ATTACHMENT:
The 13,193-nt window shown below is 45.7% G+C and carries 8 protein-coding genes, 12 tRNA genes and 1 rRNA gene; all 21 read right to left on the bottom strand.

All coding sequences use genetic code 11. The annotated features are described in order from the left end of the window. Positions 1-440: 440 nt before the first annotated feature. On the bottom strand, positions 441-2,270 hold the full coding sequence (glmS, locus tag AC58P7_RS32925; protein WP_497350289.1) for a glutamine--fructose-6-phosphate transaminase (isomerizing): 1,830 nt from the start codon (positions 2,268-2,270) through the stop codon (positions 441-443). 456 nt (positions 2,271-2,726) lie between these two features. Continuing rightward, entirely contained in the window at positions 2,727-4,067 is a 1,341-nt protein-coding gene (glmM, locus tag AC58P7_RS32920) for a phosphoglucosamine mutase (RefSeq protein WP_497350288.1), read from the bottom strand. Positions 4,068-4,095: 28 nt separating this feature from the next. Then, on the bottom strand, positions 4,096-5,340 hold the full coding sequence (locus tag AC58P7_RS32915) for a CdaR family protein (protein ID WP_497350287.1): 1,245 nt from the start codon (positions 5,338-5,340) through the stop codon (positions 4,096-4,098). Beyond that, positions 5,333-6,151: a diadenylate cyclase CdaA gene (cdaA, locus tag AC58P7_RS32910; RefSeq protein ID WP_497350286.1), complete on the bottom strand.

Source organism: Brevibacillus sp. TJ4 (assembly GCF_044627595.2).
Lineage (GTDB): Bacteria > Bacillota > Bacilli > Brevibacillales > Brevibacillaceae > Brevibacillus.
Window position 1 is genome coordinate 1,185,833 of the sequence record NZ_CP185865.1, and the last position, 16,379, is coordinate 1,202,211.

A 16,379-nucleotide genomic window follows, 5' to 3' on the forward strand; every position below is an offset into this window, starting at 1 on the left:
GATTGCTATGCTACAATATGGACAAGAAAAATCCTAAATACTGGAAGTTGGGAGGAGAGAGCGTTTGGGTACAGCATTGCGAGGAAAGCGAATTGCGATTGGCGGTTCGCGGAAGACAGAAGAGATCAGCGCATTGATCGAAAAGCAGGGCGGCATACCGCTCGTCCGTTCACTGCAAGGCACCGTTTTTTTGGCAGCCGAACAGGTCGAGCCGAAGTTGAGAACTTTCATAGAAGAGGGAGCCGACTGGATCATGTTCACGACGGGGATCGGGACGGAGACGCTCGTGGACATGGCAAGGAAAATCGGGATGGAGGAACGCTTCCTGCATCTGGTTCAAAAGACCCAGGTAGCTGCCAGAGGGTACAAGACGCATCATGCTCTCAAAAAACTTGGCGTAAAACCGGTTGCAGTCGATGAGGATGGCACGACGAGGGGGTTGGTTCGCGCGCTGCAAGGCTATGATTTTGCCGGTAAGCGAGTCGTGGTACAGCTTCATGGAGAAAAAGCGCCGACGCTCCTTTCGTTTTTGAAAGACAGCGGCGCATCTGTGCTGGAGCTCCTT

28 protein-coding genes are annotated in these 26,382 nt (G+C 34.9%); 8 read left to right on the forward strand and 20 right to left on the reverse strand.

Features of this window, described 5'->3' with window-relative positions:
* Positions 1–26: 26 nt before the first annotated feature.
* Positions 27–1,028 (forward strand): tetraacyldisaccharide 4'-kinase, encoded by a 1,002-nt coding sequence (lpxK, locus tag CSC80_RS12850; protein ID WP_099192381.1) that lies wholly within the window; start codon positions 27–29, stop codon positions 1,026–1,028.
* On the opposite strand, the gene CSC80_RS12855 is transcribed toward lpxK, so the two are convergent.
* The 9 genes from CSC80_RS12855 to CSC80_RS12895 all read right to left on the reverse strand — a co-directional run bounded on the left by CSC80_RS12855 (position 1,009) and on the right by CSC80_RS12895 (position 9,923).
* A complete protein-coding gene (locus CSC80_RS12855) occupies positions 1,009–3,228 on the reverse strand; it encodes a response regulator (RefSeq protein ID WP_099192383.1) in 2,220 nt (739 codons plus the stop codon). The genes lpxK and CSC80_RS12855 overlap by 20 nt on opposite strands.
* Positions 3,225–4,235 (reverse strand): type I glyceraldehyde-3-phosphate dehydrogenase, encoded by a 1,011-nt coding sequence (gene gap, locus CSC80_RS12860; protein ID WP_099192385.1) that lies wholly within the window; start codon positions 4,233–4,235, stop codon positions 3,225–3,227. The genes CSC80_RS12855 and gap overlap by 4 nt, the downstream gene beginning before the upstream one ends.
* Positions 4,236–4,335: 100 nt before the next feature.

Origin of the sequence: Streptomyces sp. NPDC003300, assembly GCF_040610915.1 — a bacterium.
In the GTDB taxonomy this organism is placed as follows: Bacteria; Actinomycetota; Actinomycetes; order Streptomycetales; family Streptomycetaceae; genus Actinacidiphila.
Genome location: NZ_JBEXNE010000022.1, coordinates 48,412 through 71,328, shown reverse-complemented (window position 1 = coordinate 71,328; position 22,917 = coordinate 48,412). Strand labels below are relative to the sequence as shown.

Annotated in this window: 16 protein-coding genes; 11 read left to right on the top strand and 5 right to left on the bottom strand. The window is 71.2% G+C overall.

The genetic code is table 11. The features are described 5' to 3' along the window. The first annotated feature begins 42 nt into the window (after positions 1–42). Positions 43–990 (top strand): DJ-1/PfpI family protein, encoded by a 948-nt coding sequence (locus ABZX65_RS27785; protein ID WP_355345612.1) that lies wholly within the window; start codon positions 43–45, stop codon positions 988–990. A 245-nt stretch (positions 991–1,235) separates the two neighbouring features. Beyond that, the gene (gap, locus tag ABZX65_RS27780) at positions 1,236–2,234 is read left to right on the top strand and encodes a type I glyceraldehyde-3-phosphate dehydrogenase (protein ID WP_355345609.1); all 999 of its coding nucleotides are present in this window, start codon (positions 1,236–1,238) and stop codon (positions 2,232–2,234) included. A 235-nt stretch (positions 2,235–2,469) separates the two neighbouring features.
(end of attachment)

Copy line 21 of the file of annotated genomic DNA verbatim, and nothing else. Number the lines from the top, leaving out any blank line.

The genetic code is table 11. The features are described 5' to 3' along the window. The first annotated feature begins 42 nt into the window (after positions 1–42). Positions 43–990 (top strand): DJ-1/PfpI family protein, encoded by a 948-nt coding sequence (locus ABZX65_RS27785; protein ID WP_355345612.1) that lies wholly within the window; start codon positions 43–45, stop codon positions 988–990. A 245-nt stretch (positions 991–1,235) separates the two neighbouring features. Beyond that, the gene (gap, locus tag ABZX65_RS27780) at positions 1,236–2,234 is read left to right on the top strand and encodes a type I glyceraldehyde-3-phosphate dehydrogenase (protein ID WP_355345609.1); all 999 of its coding nucleotides are present in this window, start codon (positions 1,236–1,238) and stop codon (positions 2,232–2,234) included. A 235-nt stretch (positions 2,235–2,469) separates the two neighbouring features.